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Virtual school celebrates first local graduate

Samuel Ambroise is a former Holy Family, Curley Notre Dame student

Samuel Ambroise, first local graduate of the Archdiocese of Miami Virtual Catholic School, poses with archdiocesan school officials and his family after his graduation Mass and ceremony; from left: Marcey Ayers, his virtual school teacher; Donald Edwards, associate superintendent; Kim Pryzbylski, superintendent; mother Ketty Ambroise and older brother Pekto.

Photographer: ANA RODRIGUEZ-SOTO | FC

Samuel Ambroise, first local graduate of the Archdiocese of Miami Virtual Catholic School, poses with archdiocesan school officials and his family after his graduation Mass and ceremony; from left: Marcey Ayers, his virtual school teacher; Donald Edwards, associate superintendent; Kim Pryzbylski, superintendent; mother Ketty Ambroise and older brother Pekto.

Samuel Ambroise, first local graduate of the Archdiocese of Miami Virtual Catholic School, receives his diploma from Superintendent Kim Pryzbylski.

Photographer: ANA RODRIGUEZ-SOTO | FC

Samuel Ambroise, first local graduate of the Archdiocese of Miami Virtual Catholic School, receives his diploma from Superintendent Kim Pryzbylski.

MIAMI | The crowd was small but there was no lack of pomp and circumstance as Samuel Ambroise became the first local graduate of the Archdiocese of Miami Virtual Catholic School.

In fact, Samuel’s unique status probably made him the only 2018 archdiocesan graduate to receive his diploma from the superintendent of archdiocesan schools, Kim Pryzbylski.

Wearing his royal blue cap and gown, Samuel sat next to her and his virtual school teacher, Marcey Ayers, as well as associate superintendent Donald Edwards. Ayers is also director of special programs for the archdiocesan Schools office. Nearby were Samuel’s mother, Ketty Ambroise, and his brother, Pekto.

Also present at the regular 11:45 a.m. Mass at St. Martha Church July 19 were employees of the archdiocesan Pastoral Center who have gotten to know Samuel as a frequent visitor to the Schools office.

Edwards met Samuel when he briefly filled in as principal at Holy Family School in North Miami a few years ago. Edwards helped Samuel enroll at Archbishop Curley-Notre Dame but its merger with Msgr. Edward Pace High last year made it difficult for Samuel to continue his schooling.

That’s when superintendent Pryzbylski stepped in. “We tried to meet his academic needs, and Virtual School was the best way to do that,” she explained.

ADOM Virtual is the only AdvancEd accredited and archdiocesan supported virtual Catholic school in the nation. Its teachers are state-certified, and it is registered with both the state of Florida and the College Board. It offers advanced placement courses for high school students as well as algebra honors and Spanish courses for middle school students who want to obtain high school credit.

Students can enroll on a semester basis, either full or part-time, based on their academic needs such as, if illness or travel prevents them from attending a class at their school, or if their school doesn’t offer a specific class, or if they want to get ahead on credits during the summer.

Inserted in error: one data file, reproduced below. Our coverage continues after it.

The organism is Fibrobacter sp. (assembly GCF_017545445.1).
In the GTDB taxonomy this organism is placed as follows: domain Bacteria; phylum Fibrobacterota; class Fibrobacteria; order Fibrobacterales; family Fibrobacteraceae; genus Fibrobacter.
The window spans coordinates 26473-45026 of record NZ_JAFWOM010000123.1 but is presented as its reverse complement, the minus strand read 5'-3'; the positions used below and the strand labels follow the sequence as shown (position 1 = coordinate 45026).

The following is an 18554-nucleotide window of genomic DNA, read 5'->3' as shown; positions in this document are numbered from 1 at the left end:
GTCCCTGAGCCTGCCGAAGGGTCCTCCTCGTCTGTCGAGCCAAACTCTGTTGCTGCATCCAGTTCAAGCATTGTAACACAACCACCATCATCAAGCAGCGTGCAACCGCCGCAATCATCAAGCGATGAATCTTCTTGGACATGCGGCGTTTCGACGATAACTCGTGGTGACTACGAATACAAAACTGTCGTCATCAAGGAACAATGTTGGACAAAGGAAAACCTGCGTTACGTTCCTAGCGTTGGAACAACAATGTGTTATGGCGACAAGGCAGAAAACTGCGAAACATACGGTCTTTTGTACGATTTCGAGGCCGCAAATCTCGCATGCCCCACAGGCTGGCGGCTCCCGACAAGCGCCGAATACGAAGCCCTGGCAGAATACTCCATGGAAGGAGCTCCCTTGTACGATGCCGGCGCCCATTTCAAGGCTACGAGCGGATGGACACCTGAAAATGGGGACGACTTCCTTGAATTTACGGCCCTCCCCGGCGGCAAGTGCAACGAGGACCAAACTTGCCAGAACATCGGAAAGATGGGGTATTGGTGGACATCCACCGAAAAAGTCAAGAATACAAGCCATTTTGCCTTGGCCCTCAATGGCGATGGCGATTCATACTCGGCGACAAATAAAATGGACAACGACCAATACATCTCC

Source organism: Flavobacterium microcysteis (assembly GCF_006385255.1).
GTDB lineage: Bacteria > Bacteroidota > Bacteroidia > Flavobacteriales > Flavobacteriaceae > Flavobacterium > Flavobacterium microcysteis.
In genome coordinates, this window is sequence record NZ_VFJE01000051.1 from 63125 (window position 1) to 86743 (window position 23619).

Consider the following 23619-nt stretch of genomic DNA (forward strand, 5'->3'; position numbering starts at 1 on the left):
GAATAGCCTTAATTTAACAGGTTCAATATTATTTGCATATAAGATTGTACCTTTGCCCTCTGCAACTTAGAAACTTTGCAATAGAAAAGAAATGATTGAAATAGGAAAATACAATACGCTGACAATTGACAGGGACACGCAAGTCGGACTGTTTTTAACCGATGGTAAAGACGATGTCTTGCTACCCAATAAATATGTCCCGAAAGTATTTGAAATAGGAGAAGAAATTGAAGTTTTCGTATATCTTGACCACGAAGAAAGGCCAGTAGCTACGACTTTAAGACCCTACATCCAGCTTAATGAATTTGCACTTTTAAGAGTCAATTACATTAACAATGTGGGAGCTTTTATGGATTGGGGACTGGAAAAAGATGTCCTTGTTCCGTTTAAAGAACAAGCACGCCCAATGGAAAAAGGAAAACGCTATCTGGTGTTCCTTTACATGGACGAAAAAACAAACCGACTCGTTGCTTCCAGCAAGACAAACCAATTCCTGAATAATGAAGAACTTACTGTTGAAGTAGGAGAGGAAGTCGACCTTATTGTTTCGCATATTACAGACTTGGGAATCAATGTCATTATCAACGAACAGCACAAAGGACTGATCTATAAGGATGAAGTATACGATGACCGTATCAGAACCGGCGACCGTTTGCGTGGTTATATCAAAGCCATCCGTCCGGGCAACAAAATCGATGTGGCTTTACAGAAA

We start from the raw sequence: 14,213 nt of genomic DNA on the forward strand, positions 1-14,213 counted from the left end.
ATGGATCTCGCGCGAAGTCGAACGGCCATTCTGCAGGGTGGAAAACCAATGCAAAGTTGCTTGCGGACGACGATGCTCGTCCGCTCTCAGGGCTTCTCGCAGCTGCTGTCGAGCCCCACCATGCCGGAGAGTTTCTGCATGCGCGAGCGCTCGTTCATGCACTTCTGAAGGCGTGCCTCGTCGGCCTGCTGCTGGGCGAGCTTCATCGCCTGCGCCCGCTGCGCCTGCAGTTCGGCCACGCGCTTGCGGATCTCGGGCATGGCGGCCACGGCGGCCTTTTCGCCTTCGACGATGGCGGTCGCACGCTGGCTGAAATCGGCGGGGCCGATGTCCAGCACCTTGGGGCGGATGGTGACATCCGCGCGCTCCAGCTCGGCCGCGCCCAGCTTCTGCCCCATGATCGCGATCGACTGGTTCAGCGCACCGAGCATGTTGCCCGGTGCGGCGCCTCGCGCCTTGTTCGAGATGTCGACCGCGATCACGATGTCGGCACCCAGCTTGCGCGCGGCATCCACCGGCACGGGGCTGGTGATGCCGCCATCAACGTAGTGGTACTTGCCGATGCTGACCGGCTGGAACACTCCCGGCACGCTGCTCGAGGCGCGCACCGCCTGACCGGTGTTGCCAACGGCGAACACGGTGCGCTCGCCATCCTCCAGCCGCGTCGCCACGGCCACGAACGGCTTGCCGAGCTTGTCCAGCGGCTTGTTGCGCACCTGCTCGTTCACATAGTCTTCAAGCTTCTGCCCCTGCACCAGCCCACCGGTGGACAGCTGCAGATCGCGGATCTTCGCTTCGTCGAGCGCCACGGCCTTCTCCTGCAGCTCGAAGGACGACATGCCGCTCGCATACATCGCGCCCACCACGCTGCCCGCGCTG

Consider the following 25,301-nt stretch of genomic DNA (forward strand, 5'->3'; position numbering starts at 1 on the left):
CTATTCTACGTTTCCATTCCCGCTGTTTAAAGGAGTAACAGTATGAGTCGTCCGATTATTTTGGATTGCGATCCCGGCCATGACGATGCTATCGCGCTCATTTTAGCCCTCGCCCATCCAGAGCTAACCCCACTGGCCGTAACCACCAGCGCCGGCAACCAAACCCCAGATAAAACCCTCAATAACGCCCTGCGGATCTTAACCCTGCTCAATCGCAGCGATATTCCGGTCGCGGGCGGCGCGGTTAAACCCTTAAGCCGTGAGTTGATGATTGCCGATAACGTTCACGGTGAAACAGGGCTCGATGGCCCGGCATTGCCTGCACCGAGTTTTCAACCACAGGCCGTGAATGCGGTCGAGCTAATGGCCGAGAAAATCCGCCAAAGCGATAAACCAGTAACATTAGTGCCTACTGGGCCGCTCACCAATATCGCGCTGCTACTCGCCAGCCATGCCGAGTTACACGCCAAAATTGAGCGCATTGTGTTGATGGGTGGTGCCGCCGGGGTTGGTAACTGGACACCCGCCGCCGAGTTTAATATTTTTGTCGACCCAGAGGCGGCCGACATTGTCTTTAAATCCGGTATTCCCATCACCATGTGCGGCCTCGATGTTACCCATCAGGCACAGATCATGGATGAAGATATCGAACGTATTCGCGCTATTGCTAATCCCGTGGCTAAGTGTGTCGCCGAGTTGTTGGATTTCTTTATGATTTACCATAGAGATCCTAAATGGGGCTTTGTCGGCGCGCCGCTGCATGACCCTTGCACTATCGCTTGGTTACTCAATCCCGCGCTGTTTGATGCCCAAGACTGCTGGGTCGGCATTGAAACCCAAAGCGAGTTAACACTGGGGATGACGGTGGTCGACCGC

Founded in 2011, ADOM Virtual enrolled students from as far as Oklahoma and Hawaii and as near as the Turks and Caicos, which recently celebrated their third graduation. (See picture below.) Samuel is the first Archdiocese of Miami student to graduate from the virtual school.

In his graduation speech, he thanked all the people who helped him reach his goal: his mother and family, Ayers and Edwards, and last but not least, Pryzbylski.

“You believed in me when it seemed like I had no place to turn,” he told her.

Editor's note: This article has been updated with a picture of the ADOM Virtual school graduating class in the Turks and Caicos, and corrected to say that this is the third, not second, graduating class from the islands' Holy Family Academy.

Graduates of Holy Family Academy and the Archdiocese of Miami Virtual Catholic School in the Turks and Caicos pose for a photo  with Bishop Peter Baldacchino, far left, Sister Elizabeth Worley of the Sisters of St. Joseph, archdiocesan chancellor and COO, as well as their 12th grade teacher and principal. The Turks and Caicos educational system provides education through the 11th grade. In order to qualify for U.S. universities, the students of Holy Family Academy complete their 12th grade via the ADOM Virtual School, gathering daily as a group at the academy's classrooms.  
Holy Family Academy is the only Catholic school in the Turks and Caicos. It was established 12 years ago by Bishop Baldacchino, then a priest of the Archdiocese of Newark and pastor of Our Lady of Divine Providence Parish on the island. This is Holy Family Academy's third graduating class from the ADOM Virtual School.

Photographer: COURTESY

Graduates of Holy Family Academy and the Archdiocese of Miami Virtual Catholic School in the Turks and Caicos pose for a photo with Bishop Peter Baldacchino, far left, Sister Elizabeth Worley of the Sisters of St. Joseph, archdiocesan chancellor and COO, as well as their 12th grade teacher and principal. The Turks and Caicos educational system provides education through the 11th grade. In order to qualify for U.S. universities, the students of Holy Family Academy complete their 12th grade via the ADOM Virtual School, gathering daily as a group at the academy's classrooms. Holy Family Academy is the only Catholic school in the Turks and Caicos. It was established 12 years ago by Bishop Baldacchino, then a priest of the Archdiocese of Newark and pastor of Our Lady of Divine Providence Parish on the island. This is Holy Family Academy's third graduating class from the ADOM Virtual School.


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